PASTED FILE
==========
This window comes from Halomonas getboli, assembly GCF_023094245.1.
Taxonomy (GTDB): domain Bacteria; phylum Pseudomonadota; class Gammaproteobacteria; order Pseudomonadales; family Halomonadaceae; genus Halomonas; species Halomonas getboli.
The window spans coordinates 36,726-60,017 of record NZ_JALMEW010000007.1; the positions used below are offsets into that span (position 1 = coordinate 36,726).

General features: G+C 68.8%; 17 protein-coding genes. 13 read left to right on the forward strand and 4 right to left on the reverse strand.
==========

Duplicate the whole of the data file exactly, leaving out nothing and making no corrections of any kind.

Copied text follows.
This window comes from Halomonas getboli, assembly GCF_023094245.1.
Taxonomy (GTDB): domain Bacteria; phylum Pseudomonadota; class Gammaproteobacteria; order Pseudomonadales; family Halomonadaceae; genus Halomonas; species Halomonas getboli.
The window spans coordinates 36,726-60,017 of record NZ_JALMEW010000007.1; the positions used below are offsets into that span (position 1 = coordinate 36,726).

General features: G+C 68.8%; 17 protein-coding genes. 13 read left to right on the forward strand and 4 right to left on the reverse strand.